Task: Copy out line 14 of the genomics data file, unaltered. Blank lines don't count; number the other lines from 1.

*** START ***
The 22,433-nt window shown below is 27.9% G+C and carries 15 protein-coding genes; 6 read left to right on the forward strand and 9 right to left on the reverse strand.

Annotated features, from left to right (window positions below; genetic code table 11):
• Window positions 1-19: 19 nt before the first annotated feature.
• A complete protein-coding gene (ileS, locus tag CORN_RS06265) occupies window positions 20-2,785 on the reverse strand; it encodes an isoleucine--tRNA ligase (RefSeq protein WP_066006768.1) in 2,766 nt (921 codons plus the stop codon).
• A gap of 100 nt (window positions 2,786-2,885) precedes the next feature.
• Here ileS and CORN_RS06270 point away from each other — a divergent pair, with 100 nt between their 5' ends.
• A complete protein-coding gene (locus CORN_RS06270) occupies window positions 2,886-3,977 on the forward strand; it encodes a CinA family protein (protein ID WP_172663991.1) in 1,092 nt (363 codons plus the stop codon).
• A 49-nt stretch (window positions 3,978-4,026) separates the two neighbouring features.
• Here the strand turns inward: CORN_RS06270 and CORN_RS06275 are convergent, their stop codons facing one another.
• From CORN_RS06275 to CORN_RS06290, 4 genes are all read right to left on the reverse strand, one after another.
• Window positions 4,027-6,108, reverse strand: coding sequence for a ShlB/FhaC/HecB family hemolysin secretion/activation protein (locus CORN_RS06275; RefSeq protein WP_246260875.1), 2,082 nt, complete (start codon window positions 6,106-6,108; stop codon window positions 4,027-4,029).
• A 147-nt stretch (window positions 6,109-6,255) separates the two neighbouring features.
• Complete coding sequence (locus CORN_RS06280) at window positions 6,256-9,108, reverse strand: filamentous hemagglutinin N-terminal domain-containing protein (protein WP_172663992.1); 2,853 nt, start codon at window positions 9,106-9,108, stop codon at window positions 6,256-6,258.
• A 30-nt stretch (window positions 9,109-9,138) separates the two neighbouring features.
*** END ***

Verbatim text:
• A 30-nt stretch (window positions 9,109-9,138) separates the two neighbouring features.